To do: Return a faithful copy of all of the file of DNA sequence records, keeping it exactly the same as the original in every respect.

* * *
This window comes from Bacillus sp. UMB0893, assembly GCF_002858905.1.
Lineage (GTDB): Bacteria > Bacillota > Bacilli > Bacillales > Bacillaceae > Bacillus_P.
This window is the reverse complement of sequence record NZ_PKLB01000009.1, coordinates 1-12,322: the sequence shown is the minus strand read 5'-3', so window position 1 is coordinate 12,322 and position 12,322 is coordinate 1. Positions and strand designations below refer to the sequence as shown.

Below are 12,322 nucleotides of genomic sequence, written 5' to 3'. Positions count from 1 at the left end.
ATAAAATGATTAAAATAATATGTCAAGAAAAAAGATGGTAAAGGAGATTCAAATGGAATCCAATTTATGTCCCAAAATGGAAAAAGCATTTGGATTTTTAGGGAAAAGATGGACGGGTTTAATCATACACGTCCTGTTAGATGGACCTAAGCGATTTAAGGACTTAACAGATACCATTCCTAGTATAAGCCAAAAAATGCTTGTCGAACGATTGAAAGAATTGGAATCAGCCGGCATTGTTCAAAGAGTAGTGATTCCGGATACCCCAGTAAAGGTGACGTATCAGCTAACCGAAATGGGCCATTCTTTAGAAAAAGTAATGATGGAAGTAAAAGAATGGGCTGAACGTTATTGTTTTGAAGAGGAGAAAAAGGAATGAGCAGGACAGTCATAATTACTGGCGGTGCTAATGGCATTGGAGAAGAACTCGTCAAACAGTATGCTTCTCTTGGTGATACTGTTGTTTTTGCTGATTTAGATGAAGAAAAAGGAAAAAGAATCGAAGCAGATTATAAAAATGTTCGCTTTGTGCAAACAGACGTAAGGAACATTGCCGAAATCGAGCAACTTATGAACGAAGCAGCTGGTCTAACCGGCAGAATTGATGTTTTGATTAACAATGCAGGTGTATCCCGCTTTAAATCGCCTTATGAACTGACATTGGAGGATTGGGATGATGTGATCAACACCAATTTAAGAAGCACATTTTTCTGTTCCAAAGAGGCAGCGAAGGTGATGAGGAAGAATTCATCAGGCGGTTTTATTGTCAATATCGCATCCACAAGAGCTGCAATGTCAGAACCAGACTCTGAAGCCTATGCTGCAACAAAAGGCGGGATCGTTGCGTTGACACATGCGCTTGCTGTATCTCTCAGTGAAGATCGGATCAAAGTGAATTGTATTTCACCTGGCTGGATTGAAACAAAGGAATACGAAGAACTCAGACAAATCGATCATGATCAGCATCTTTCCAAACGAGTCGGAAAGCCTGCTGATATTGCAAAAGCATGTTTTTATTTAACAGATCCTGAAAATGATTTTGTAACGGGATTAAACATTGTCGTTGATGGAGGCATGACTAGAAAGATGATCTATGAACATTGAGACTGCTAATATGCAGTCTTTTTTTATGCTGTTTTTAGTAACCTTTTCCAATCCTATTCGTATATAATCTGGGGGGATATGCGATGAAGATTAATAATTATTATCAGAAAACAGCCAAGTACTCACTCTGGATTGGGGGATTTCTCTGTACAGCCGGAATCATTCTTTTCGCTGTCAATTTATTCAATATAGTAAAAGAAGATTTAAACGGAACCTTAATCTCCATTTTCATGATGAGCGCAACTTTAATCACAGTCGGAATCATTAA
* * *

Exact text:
This window comes from Bacillus sp. UMB0893, assembly GCF_002858905.1.
Lineage (GTDB): Bacteria > Bacillota > Bacilli > Bacillales > Bacillaceae > Bacillus_P.
This window is the reverse complement of sequence record NZ_PKLB01000009.1, coordinates 1-12,322: the sequence shown is the minus strand read 5'-3', so window position 1 is coordinate 12,322 and position 12,322 is coordinate 1. Positions and strand designations below refer to the sequence as shown.

Below are 12,322 nucleotides of genomic sequence, written 5' to 3'. Positions count from 1 at the left end.
ATAAAATGATTAAAATAATATGTCAAGAAAAAAGATGGTAAAGGAGATTCAAATGGAATCCAATTTATGTCCCAAAATGGAAAAAGCATTTGGATTTTTAGGGAAAAGATGGACGGGTTTAATCATACACGTCCTGTTAGATGGACCTAAGCGATTTAAGGACTTAACAGATACCATTCCTAGTATAAGCCAAAAAATGCTTGTCGAACGATTGAAAGAATTGGAATCAGCCGGCATTGTTCAAAGAGTAGTGATTCCGGATACCCCAGTAAAGGTGACGTATCAGCTAACCGAAATGGGCCATTCTTTAGAAAAAGTAATGATGGAAGTAAAAGAATGGGCTGAACGTTATTGTTTTGAAGAGGAGAAAAAGGAATGAGCAGGACAGTCATAATTACTGGCGGTGCTAATGGCATTGGAGAAGAACTCGTCAAACAGTATGCTTCTCTTGGTGATACTGTTGTTTTTGCTGATTTAGATGAAGAAAAAGGAAAAAGAATCGAAGCAGATTATAAAAATGTTCGCTTTGTGCAAACAGACGTAAGGAACATTGCCGAAATCGAGCAACTTATGAACGAAGCAGCTGGTCTAACCGGCAGAATTGATGTTTTGATTAACAATGCAGGTGTATCCCGCTTTAAATCGCCTTATGAACTGACATTGGAGGATTGGGATGATGTGATCAACACCAATTTAAGAAGCACATTTTTCTGTTCCAAAGAGGCAGCGAAGGTGATGAGGAAGAATTCATCAGGCGGTTTTATTGTCAATATCGCATCCACAAGAGCTGCAATGTCAGAACCAGACTCTGAAGCCTATGCTGCAACAAAAGGCGGGATCGTTGCGTTGACACATGCGCTTGCTGTATCTCTCAGTGAAGATCGGATCAAAGTGAATTGTATTTCACCTGGCTGGATTGAAACAAAGGAATACGAAGAACTCAGACAAATCGATCATGATCAGCATCTTTCCAAACGAGTCGGAAAGCCTGCTGATATTGCAAAAGCATGTTTTTATTTAACAGATCCTGAAAATGATTTTGTAACGGGATTAAACATTGTCGTTGATGGAGGCATGACTAGAAAGATGATCTATGAACATTGAGACTGCTAATATGCAGTCTTTTTTTATGCTGTTTTTAGTAACCTTTTCCAATCCTATTCGTATATAATCTGGGGGGATATGCGATGAAGATTAATAATTATTATCAGAAAACAGCCAAGTACTCACTCTGGATTGGGGGATTTCTCTGTACAGCCGGAATCATTCTTTTCGCTGTCAATTTATTCAATATAGTAAAAGAAGATTTAAACGGAACCTTAATCTCCATTTTCATGATGAGCGCAACTTTAATCACAGTCGGAATCATTAA